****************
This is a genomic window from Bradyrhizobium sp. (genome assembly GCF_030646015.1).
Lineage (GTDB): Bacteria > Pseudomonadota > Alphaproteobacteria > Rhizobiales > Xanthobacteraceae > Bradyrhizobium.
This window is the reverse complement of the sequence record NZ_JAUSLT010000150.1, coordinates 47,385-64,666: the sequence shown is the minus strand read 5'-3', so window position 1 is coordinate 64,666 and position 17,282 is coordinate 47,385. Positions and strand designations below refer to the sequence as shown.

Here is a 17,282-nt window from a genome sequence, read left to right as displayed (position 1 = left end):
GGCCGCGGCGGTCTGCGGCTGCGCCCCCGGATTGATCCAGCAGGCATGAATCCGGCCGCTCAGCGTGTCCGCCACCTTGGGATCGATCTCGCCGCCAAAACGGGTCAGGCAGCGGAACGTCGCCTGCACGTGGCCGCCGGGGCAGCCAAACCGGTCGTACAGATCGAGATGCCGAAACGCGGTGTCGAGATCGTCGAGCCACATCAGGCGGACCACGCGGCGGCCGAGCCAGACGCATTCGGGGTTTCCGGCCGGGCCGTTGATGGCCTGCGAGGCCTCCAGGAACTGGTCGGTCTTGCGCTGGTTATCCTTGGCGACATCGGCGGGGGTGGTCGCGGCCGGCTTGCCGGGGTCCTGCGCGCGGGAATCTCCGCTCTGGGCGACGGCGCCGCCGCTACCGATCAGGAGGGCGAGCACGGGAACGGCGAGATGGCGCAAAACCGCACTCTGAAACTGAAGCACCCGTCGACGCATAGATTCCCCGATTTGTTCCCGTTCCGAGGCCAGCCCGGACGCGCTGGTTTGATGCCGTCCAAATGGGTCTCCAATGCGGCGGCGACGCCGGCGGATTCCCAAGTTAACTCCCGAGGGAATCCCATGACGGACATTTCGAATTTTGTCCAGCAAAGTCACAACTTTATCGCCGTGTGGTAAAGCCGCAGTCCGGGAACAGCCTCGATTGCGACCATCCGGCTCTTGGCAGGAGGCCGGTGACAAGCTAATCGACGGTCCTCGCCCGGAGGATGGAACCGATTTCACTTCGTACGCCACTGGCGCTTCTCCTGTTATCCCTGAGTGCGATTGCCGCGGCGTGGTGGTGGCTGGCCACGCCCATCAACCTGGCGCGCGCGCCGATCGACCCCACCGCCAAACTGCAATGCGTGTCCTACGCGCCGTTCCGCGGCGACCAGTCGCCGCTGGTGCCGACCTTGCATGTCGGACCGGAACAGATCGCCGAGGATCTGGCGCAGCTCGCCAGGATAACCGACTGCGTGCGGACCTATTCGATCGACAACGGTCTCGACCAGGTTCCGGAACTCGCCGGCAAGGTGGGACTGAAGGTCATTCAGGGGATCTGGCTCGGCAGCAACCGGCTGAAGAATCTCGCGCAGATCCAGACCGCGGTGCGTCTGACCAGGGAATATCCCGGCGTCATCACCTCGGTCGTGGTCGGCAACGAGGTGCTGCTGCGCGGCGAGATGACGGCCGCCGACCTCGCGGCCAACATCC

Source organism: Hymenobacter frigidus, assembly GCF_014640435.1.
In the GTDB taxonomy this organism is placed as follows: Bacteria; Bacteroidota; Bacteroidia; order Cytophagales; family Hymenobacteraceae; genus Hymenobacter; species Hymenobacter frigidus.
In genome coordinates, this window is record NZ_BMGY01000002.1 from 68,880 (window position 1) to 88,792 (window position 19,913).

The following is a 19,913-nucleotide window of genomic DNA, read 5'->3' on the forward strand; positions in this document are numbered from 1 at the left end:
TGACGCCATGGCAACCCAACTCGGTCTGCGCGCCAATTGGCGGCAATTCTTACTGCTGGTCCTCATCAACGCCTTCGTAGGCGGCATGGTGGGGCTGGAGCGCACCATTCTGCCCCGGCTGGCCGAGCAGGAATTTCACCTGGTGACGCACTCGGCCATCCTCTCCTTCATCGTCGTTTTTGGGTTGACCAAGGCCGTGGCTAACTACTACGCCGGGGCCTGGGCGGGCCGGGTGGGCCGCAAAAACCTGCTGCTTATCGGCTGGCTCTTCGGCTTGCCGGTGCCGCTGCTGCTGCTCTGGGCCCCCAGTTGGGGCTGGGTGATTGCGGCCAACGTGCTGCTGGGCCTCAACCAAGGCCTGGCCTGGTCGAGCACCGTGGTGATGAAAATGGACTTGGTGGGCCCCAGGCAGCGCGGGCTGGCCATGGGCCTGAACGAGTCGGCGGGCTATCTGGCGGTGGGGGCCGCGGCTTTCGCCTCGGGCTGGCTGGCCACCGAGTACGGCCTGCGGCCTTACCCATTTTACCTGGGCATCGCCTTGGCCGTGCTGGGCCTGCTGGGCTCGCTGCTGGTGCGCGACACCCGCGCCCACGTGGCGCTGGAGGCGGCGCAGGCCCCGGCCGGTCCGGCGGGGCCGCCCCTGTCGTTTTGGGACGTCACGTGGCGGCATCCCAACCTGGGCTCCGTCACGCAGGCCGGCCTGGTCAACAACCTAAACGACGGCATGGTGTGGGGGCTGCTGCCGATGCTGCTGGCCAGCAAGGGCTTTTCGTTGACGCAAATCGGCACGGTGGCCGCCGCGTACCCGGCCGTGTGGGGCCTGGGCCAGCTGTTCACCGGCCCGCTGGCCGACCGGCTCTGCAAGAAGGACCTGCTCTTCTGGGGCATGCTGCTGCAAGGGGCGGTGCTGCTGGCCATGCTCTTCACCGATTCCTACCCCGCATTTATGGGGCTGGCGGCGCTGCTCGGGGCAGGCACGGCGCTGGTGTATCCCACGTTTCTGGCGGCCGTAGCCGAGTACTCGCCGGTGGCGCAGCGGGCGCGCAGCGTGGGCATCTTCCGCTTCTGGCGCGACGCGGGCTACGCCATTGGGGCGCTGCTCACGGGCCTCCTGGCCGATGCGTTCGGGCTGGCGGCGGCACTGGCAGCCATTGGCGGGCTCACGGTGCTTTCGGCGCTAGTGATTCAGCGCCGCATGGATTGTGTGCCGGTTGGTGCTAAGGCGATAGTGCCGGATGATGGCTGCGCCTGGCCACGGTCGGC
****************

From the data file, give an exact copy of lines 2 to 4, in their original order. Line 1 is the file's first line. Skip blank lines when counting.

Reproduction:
Lineage (GTDB): Bacteria > Pseudomonadota > Alphaproteobacteria > Rhizobiales > Xanthobacteraceae > Bradyrhizobium.
This window is the reverse complement of the sequence record NZ_JAUSLT010000150.1, coordinates 47,385-64,666: the sequence shown is the minus strand read 5'-3', so window position 1 is coordinate 64,666 and position 17,282 is coordinate 47,385. Positions and strand designations below refer to the sequence as shown.

Here is a 17,282-nt window from a genome sequence, read left to right as displayed (position 1 = left end):